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A little film that has grown wings and flown

A story described by short film judges as “set within the fragile balance of joy and inevitable sadness of father-daughter relationships”, has won Tokomaru Bay woman Cian Elyse White the short film festival’s best New Zealand film award.

Now based in Rotorua, White (Ngati Porou, Te Whanau a Hinetapora, Te Whanau a Ruataupare) wrote, directed and co-produced with Tweedie Waititi, the short film Daddy’s Girl (Kotiro) which features in Te Tairawhiti Arts Festival’s Show Me Shorts programme on Saturday.

The story was inspired by White’s relationship with her father.

“We have a cheeky, deeply loving relationship that is often wordless,” says White.

“I’m a real daddy’s girl.”

The choice of Jamaican-American singer Harry Belafonte’s song Jamaica Farewell also has a strong personal connection.

“It’s my dad’s favourite song and significant to both of us.”

Poignant inspiration

White drew on a real-life event that impacted on her family for the story in which William Davis (Go Girls, The Feathers of Peace, Hercules: The Legendary Journeys) plays the father and Ngapaki Moetara of Manutuke plays his daughter Te Puhi.

“To have two veteran actors step into those roles so boldly with so much heart and accept me as their director was an absolute gift,” says White.

While the actors speak in te reo Maori, and the film comes with subtitles, there is little dialogue at the beginning of the film, says White. As Tui prepares a boil-up, Te Puhi is distracted by a significant development in her and her father’s lives.

“The two share a traditional meal when the harsh reality of her father’s dementia forces Te Puhi to face the painful truth that she must let go of the most important person in her life,” says an online New Zealand Film Commission outline.

“I wanted people with family members who have dementia to feel they are not alone,” says White.

“Letting go is hard.”

Cinematographer Fred Renata shot the film in White’s grandmother’s house and Te Takinga Marae in Mourea.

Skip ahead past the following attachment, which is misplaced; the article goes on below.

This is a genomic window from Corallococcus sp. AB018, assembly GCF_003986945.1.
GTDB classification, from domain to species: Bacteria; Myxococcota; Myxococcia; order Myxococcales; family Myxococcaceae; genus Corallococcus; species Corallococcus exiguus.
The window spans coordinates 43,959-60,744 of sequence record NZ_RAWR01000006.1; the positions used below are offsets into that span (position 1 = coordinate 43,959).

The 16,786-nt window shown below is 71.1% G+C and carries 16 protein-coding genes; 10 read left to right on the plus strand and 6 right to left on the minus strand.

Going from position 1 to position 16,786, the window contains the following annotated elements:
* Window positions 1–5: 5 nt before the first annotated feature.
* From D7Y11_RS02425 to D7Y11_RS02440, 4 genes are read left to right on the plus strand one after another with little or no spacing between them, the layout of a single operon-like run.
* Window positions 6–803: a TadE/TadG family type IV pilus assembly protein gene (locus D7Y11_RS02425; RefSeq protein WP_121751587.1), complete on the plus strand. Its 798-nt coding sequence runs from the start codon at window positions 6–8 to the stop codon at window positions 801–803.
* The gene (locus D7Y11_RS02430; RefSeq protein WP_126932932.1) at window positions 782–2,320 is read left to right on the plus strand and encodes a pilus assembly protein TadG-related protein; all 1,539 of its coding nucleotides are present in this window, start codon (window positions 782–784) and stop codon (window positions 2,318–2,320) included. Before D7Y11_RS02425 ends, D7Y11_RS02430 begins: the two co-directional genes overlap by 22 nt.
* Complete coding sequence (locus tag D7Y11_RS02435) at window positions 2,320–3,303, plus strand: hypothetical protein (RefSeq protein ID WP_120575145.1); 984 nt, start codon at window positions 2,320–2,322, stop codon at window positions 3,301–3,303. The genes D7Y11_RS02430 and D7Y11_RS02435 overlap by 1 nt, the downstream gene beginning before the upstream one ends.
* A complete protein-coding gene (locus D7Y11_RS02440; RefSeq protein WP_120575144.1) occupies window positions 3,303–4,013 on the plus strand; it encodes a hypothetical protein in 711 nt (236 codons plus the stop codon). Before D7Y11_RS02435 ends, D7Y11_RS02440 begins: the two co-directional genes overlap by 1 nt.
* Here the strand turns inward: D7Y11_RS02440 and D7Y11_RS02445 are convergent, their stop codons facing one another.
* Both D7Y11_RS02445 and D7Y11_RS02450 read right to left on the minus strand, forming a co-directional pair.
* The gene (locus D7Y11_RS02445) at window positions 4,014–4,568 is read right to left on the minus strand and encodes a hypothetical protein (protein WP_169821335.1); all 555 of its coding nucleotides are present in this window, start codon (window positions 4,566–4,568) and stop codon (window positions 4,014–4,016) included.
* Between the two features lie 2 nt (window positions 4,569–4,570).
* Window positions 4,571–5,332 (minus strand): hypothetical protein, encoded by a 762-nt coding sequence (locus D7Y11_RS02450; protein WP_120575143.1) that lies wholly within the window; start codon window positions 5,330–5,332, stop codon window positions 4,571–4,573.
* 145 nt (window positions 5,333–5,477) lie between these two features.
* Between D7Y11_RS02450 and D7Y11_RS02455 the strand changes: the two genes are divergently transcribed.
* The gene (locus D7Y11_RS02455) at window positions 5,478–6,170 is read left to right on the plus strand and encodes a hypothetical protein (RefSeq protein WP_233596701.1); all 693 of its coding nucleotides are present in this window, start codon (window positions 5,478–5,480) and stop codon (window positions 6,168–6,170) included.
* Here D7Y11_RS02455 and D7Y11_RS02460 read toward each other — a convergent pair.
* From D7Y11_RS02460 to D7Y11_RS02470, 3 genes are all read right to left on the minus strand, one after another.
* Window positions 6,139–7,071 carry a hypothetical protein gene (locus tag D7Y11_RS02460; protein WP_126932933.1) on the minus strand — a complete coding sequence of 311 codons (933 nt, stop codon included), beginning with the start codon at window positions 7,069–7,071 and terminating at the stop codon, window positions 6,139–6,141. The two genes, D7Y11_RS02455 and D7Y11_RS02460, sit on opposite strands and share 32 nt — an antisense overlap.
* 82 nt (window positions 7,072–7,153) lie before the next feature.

“My grandfather built the house in 1960. My uncle lives there now,” says White.

Because of the strong personal character of the film the house needed little to no set dressing for the story.

“These spaces are unique and familiar to me. I know them so intimately and intricately.”

East Coast connection

While the house and marae film locations are in Rotorua, White’s whanau and iwi connection with the East Coast means the screening for the Tairawhiti Arts Festival in Gisborne is a special occasion.

“That means a lot to me” says White.

Daddy’s Girl (Kotiro) has already made the New Zealand Film Festival’s top five films this year, as well as the imagineNATIVE film festival’s A-list. It also starred as the only New Zealand film accepted into Hollywood star Geena Davis’s Bentonville Film Festival. Then the Show Me Shorts film festival judges presented White and Waititi with the Department of Post Best NZ Film Award and Fred Renata the Panavision Best Cinematographer Award.

“This little film has grown wings and flown to cool places,” says White.

“Short films are a labour of love. The ability for these actors to connect with each other and the story is crucial to the film. When people give you their time out of aroha, those are key moments.”

Tickets for the Show Me Shorts film festival sampler are available from the Dome Cinema. For reservations email sally@domecinema.co.nz or text 027 590 2117.

LOVE REMAINS: Judged the 2020 Show Me Shorts film festival’s best film, Daddy’s Girl (Kotiro), written, directed and co-produced by Cian Elyse White stars Ngapaki Moetara (left) as Te Puhi, daughter of Tui, played by William Davis. Picture supplied